MS44-P08 Beamline P02.1: A Workhorse for High-Resolution Powder Diffraction & Total Scattering Experiments at PETRA III, DESY Michael Wharmby (P02.1, PETRA III, DESY, Hamburg, Germany) Martin Etter (P02.1, PETRA III, DESY, Hamburg, Germany) Jozef Bednarcik (P02.1, PETRA III, DESY, Hamburg, Germany) Jo-Chi Tseng (P02.1, PETRA III, DESY, Hamburg, Germany) Mario Wendt (P02.1, PETRA III, DESY, Hamburg, Germany) Sergej Wenz (P02.1, PETRA III, DESY, Hamburg, Germany)email: michael.wharmby@desy.dePowder diffraction is a standard tool for characterisation in a wide range of fields across the physical sciences: from materials science and metallurgy, to chemistry and solid state physics. Third generation synchrotron sources provide high fluxes of X-rays at higher energy than laboratory sources. These characteristics open the door not only to rapid data collection for high spatial-resolution structural studies, but also to time-resolved in situ/in operando measurements of functional materials under real conditions, thanks to high energy X-rays being able to penetrate operating environments. Furthermore, the use of high energy X-rays increases the region of reciprocal space which may be studied in an experiment, facilitating improved spatial resolution in total-scattering measurements.
Beamline P02.1 (PETRA III, DESY, Hamburg, Germany) is almost unique amongst high-resolution powder diffraction instruments in operating at a fixed energy of 60 keV [1],[2]. This energy is particularly well suited to the collection of powder diffraction data for Rietveld refinement (especially for high-Z materials, where absorption is a problem at lower energy) and for collection of total-scattering data (the high energy facilitating QMax of at least 20 Å-1), which may be interpreted by Pair Distribution Function (PDF) analysis. Currently two detectors are available on the beamline (a two-dimensional Perkin Elmer XRD1621 and an in-house developed 10-channel Multi-Analyser Detector), whilst additional devices are available from a shared detector pool (including a Dectris Pilatus3 CdTe 2M designed for high-energy data collection).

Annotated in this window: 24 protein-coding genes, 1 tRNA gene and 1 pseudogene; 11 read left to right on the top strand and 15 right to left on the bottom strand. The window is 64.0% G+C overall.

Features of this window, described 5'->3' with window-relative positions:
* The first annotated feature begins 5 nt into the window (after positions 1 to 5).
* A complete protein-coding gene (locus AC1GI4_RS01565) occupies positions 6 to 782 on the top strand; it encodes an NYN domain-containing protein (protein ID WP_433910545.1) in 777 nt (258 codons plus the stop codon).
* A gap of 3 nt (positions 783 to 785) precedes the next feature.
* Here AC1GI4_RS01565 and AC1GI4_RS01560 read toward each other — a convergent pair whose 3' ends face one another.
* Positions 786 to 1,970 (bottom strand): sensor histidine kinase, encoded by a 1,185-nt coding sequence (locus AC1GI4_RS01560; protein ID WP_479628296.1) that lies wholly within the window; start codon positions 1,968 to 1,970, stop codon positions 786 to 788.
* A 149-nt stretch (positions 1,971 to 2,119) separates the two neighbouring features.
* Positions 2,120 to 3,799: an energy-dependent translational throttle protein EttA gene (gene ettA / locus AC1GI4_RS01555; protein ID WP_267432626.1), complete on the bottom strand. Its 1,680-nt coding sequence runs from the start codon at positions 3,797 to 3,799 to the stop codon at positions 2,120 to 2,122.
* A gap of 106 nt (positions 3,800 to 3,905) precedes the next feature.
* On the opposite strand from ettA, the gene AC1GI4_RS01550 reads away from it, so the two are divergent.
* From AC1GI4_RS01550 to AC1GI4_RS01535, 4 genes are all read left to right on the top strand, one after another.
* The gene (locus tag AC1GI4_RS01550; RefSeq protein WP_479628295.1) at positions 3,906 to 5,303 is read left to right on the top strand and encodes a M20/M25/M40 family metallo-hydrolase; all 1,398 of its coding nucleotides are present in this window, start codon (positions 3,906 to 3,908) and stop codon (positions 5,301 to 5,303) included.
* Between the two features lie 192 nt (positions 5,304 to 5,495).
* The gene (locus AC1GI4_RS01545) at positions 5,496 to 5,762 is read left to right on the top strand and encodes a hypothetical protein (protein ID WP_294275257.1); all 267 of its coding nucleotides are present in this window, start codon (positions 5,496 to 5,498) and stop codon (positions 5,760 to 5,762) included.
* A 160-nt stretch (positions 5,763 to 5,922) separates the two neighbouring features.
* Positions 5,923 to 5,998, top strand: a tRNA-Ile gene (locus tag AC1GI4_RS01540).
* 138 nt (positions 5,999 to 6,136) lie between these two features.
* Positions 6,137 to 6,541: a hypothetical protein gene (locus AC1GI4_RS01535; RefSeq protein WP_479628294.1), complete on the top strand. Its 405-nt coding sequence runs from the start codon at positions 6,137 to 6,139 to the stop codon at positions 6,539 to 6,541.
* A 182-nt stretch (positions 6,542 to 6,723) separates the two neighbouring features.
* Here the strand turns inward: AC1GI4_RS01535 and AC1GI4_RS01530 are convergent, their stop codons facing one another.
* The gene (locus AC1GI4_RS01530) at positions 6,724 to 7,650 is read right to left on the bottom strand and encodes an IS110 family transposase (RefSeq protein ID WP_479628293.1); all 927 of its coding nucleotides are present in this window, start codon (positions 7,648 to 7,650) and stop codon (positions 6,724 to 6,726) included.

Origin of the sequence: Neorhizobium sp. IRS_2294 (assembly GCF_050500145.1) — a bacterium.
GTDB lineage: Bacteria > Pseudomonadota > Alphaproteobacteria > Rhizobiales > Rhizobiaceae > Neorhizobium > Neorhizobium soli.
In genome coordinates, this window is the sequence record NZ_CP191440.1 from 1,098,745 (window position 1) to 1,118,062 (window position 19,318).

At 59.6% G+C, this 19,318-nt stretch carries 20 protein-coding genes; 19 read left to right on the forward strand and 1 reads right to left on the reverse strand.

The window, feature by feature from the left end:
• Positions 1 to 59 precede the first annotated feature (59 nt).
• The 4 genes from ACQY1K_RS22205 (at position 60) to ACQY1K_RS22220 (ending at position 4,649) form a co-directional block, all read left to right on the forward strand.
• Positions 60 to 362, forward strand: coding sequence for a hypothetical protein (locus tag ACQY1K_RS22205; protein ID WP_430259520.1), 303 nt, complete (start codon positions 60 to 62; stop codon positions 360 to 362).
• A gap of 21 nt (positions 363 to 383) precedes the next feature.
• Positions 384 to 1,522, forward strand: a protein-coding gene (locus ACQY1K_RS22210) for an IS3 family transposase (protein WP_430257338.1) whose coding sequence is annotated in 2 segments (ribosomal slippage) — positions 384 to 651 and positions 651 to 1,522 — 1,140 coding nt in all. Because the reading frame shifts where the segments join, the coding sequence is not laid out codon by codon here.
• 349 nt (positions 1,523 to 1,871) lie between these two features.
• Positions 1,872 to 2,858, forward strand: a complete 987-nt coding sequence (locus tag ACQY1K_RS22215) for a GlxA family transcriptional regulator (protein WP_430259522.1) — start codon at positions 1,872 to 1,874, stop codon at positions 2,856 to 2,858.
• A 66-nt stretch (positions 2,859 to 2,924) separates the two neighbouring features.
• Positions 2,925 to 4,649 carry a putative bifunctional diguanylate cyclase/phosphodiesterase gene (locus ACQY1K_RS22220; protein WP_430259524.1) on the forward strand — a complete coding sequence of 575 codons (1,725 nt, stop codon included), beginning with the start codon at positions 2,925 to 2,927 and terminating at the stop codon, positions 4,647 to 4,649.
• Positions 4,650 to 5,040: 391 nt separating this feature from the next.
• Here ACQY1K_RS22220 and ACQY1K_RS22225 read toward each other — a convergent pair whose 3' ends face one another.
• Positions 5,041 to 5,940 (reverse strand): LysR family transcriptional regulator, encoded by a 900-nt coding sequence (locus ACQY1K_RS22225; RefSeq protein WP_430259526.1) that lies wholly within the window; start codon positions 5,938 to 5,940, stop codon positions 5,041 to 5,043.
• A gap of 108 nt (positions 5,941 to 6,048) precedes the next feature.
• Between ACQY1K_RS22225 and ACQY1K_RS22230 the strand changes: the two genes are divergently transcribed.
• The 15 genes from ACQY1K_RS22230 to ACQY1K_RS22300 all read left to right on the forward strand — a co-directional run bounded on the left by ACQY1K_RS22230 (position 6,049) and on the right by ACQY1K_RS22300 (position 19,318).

In addition to ambient temperature capillary measurements, P02.1 offers a range of standard sample environments (e.g. hot-air blower – RT-1100 K; cryostream – 90-500 K; cryostat – 10-300 K) whilst a number of others are under development (e.g. low pressure gas adsorption cell) or are maintained by the PETRA III sample environment group. Recently we have also brought a sample changing robot into operation, with capacity for 300 samples; this device is compatible with the cryostream and hot-air blower environments. Furthermore, the enormous amount of free space around the diffractometer, compared to many other powder diffraction beamlines, allows easy integration of complicated sample environments which are brought to the beamline by our users.We report here the latest developments at P02.1 including planned changes to detector configurations, new sample environments, updates to the control software and possible remote access schemes.
References:

[1] Dippel A.-C. et al., Z. Anorg. Allg. Chem. 2014, 640, 3094.

[2] Dippel A.-C. et al., J. Synchrotron Radiat. 2015, 22, 675.
Keywords: synchrotron, automation, sample environments